Cookies Policy
X

This site uses cookies. By continuing to browse the site you are agreeing to our use of cookies.

I accept this policy

Find out more here

Sustainability, Faith, and the Market

No metrics data to plot.
The attempt to load metrics for this article has failed.
The attempt to plot a graph for these metrics has failed.
The full text of this article is not currently available.

Brill’s MyBook program is exclusively available on BrillOnline Books and Journals. Students and scholars affiliated with an institution that has purchased a Brill E-Book on the BrillOnline platform automatically have access to the MyBook option for the title(s) acquired by the Library. Brill MyBook is a print-on-demand paperback copy which is sold at a favorably uniform low price.

Access this article

+ Tax (if applicable)
Add to Favorites
You must be logged in to use this functionality

image of Worldviews: Global Religions, Culture, and Ecology

Although sustainability is a growing concern of business today, there has been little progress toward a sustainable future. This is because the idea of sustainability in academic and policy debates is too small and too beholden to the assumptions that have created today's environmental and development crises. Consequently, calls for reform have neither the vision nor the authority to sustain the relationships of self, society, and environment that define human life. Reaching beyond our profession of business management to our Christian faith, we argue for a bigger idea of sustainability that orients these relationships to God. We identify sustainability with four principles of Christian theology—which we label anthropic, relational, ethical, and divine love—and we link economic development with eight principles of Catholic social doctrine—which the Church labels unity and meaning, common good, universal destination, subsidiarity, participation, solidarity, social values, and love. This bigger idea of sustainability transforms talk about the future from a gloomy contentiousness rooted in fear to a bright cooperation rooted in hope.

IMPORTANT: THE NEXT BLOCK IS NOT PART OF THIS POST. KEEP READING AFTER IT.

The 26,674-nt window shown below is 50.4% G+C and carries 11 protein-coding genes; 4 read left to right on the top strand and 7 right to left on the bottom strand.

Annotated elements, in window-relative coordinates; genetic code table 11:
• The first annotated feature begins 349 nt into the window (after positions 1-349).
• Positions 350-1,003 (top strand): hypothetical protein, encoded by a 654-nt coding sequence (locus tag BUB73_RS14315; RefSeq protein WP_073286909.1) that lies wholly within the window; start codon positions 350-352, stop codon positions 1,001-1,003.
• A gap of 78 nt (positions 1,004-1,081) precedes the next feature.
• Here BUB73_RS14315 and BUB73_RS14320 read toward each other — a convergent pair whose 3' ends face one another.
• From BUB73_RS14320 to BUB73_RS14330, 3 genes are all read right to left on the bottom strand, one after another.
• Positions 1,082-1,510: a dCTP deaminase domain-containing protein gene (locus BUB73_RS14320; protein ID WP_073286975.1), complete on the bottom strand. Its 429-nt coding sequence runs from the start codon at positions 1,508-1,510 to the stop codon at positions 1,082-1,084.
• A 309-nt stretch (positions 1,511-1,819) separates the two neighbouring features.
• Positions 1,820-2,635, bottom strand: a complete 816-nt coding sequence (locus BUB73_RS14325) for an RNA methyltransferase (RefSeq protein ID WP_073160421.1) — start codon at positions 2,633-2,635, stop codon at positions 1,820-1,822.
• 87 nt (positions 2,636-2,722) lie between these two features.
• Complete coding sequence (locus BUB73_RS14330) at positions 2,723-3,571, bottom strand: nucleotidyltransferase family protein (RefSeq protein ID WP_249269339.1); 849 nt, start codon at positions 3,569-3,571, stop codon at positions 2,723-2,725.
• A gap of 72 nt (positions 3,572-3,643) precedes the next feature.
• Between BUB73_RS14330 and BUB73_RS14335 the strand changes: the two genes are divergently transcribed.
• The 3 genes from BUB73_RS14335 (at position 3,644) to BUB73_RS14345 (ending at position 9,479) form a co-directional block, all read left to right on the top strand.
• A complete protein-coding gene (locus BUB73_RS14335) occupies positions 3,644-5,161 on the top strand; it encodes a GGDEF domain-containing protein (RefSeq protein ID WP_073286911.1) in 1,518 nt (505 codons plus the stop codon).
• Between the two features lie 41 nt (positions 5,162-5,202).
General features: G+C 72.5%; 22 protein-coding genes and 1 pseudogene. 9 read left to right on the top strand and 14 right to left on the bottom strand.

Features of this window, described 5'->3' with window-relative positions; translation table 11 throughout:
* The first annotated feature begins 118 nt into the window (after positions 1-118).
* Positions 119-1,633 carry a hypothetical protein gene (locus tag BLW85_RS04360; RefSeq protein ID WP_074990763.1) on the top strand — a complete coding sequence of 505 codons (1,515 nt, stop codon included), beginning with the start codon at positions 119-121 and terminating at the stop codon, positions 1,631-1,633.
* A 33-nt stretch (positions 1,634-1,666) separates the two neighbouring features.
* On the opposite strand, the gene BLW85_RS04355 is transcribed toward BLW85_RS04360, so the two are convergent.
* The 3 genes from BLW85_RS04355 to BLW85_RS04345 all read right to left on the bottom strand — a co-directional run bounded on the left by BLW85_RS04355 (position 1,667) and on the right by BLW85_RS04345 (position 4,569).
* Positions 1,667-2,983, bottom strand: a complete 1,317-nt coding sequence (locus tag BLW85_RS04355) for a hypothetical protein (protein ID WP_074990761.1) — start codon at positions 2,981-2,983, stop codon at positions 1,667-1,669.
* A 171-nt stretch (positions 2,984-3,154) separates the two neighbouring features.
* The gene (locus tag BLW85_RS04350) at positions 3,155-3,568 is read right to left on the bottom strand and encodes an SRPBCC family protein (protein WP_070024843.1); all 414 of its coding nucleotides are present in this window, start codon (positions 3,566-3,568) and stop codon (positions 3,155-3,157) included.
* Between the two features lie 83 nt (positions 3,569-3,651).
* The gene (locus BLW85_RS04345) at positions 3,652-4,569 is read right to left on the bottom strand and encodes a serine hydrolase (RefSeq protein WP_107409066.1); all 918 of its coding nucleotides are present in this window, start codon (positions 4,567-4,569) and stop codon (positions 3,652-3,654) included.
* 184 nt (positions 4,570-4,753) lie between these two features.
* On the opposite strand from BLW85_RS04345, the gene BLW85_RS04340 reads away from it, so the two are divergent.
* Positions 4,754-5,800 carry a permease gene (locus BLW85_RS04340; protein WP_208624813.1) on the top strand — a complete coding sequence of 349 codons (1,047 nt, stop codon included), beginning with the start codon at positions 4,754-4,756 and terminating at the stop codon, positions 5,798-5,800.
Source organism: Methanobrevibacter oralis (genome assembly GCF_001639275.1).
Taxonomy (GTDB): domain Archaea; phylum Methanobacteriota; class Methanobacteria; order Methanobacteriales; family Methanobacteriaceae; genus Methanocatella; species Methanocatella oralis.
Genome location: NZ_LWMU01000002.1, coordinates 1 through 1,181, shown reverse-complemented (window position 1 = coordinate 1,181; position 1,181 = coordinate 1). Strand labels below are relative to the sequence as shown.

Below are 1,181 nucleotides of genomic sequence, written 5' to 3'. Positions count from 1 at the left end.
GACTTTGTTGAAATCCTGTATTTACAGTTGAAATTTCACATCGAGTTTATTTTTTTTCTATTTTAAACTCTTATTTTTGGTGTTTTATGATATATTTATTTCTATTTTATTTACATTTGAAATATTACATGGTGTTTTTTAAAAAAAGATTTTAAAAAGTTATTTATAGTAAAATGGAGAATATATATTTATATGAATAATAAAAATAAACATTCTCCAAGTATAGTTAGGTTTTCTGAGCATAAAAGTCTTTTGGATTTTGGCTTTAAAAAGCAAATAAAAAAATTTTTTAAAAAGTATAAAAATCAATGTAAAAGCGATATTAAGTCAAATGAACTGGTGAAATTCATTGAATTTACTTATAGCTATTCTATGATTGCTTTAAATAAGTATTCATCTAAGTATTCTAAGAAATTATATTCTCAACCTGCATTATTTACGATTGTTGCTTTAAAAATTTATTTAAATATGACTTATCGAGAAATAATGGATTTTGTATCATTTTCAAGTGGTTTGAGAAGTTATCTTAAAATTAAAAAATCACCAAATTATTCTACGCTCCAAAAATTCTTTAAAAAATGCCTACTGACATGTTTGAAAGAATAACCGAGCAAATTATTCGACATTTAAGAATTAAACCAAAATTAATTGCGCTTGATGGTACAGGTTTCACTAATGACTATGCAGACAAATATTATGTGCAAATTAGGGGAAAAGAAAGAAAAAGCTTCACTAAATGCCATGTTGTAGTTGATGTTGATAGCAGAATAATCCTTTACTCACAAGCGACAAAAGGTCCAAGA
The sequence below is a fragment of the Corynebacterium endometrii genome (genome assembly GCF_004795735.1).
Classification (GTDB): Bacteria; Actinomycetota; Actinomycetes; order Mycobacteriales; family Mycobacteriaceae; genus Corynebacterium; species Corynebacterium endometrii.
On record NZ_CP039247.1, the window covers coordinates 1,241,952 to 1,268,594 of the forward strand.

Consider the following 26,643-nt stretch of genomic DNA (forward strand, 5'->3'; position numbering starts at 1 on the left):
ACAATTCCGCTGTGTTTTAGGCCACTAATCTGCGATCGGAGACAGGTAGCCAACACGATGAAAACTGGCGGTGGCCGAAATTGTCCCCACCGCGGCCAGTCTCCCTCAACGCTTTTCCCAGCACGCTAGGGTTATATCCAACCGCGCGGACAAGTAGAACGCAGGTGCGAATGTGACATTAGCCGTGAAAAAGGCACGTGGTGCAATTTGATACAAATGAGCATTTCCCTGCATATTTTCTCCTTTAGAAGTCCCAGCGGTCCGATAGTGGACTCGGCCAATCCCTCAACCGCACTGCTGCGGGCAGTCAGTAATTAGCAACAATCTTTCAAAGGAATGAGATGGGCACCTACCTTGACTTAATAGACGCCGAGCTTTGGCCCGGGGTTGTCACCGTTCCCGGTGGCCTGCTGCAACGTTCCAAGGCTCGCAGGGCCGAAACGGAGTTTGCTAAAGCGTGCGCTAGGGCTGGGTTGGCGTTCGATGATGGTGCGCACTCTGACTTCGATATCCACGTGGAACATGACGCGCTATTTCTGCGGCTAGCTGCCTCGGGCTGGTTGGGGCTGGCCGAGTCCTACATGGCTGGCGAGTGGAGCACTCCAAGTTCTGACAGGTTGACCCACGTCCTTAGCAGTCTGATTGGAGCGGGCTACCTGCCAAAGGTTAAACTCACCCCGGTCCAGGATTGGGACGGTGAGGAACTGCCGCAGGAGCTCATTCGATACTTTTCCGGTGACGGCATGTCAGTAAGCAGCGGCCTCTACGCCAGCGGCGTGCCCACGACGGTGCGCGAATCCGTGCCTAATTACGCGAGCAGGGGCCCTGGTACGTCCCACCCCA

Affiliations: 1: University of Michigan

10.1163/156853508X359949
/content/journals/10.1163/156853508x359949
dcterms_title,pub_keyword,dcterms_description,pub_author
6
3
Loading
Loading

Full text loading...

/content/journals/10.1163/156853508x359949
Loading

Data & Media loading...

http://brill.metastore.ingenta.com/content/journals/10.1163/156853508x359949
Loading

Article metrics loading...

/content/journals/10.1163/156853508x359949
2008-11-01
2016-12-11

Sign-in

Can't access your account?
  • Tools

  • Add to Favorites
  • Printable version
  • Email this page
  • Subscribe to ToC alert
  • Get permissions
  • Recommend to your library

    You must fill out fields marked with: *

    Librarian details
    Your details
    Why are you recommending this title?
    Select reason:
     
    Worldviews: Global Religions, Culture, and Ecology — Recommend this title to your library
  • Export citations
  • Key

  • Full access
  • Open Access
  • Partial/No accessInformation